High Molecular Weight Unsaturated Copolyesters Derived from Fully Biobased trans-β-Hydromuconic Acid and Fumaric Acid with 1,4-Butanediol: Synthesis and Thermomechanical Properties
2019-03-07T00:00:00Z (GMT) by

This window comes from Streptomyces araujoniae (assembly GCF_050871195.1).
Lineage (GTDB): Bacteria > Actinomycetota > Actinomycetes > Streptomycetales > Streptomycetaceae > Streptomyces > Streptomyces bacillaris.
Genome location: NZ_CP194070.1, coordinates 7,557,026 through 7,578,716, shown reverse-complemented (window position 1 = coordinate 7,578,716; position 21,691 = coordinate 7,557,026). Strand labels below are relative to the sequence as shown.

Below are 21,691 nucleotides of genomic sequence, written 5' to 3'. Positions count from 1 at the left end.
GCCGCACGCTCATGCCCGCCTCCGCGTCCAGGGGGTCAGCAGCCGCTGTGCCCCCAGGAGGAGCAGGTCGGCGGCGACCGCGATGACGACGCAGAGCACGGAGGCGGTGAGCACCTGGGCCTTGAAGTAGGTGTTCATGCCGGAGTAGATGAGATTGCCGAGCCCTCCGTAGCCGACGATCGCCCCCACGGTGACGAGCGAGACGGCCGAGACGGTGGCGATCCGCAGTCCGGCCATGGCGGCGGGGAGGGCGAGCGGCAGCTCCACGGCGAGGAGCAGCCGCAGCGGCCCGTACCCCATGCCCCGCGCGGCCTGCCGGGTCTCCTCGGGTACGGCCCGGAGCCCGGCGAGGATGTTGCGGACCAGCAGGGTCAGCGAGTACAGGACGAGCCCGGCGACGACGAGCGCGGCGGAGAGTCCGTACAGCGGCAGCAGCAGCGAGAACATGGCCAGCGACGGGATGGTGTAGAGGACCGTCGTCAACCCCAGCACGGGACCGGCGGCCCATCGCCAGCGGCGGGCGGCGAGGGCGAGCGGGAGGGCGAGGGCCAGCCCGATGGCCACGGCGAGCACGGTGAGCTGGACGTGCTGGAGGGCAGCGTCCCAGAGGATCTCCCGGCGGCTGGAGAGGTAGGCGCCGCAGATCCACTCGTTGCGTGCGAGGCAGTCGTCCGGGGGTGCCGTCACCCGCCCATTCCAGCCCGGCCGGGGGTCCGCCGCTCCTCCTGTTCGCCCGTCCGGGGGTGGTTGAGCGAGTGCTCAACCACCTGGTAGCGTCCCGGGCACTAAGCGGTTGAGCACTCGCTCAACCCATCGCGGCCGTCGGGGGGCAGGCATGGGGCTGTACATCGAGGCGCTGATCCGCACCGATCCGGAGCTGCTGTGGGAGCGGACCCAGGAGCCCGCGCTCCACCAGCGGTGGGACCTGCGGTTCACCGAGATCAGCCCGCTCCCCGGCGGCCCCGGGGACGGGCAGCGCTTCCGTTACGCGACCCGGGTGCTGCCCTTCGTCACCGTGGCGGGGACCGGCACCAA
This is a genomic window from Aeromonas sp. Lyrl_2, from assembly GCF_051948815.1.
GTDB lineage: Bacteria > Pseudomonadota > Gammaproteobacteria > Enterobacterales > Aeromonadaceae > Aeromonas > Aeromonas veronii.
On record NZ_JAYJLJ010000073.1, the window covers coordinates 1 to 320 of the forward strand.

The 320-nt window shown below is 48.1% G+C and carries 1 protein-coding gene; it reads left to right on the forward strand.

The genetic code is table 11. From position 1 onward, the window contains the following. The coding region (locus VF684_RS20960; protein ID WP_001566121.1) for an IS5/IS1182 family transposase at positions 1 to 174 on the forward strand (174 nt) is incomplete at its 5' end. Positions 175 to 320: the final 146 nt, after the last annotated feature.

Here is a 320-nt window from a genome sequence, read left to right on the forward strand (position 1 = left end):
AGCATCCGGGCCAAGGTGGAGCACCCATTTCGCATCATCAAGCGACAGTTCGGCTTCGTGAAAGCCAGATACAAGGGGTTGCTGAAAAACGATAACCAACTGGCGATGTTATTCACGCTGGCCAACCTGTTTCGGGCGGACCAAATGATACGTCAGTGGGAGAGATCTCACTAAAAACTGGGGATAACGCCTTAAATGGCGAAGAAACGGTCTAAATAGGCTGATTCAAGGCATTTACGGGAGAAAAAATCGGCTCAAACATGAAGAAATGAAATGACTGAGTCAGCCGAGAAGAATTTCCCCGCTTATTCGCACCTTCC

This work describes the synthesis, structure, and physical and thermomechanical properties of fully biobased unsaturated copolyesters via melt-polycondensation of renewable monomers trans-β-hydromuconic acid and fumaric acid with 1,4-butanediol conducted by a two-step polymerization employing stannous octoate as a catalyst and 4-methoxyphenol as a radical inhibitor. The polymerization conditions, including catalyst amount, second-stage reaction temperature, and time, were optimized to prepare high molecular mass unsaturated copolyesters without isomerization and saturation reaction in the unsaturated double bonds. Consequently, a series of poly(butylene hydromuconoate-co-butylene fumarate) (PBHBF) samples with weight-average molecular weight over 80 kg/mol were obtained. The chemical structures identified by 1H and 13C NMR indicated that the notorious side reactions of isomerization and saturation of CC bonds in unsaturated polyesters were eliminated in the obtained PBHBF copolyesters. From the physical property analyses by wide-angle X-ray diffraction (WAXD), polarized optical microscopy (POM), and differential scanning calorimetry (DSC), semicrystalline nature was evidenced for all the samples; furthermore, isodimorphic behavior was observed in this copolyester system. The crystallinity degree and thermal properties including glass transition, melting, and crystallization temperatures could be effectively adjusted by controlling the comonomer composition. The resulting copolyesters exhibited excellent tensile properties, which were comparable or even superior to those of polyethylene and most well-known saturated aliphatic polyesters. Overall, these biobased unsaturated polyesters with superior thermomechanical properties and potential biodegradation appear to be the promising materials for practical applications.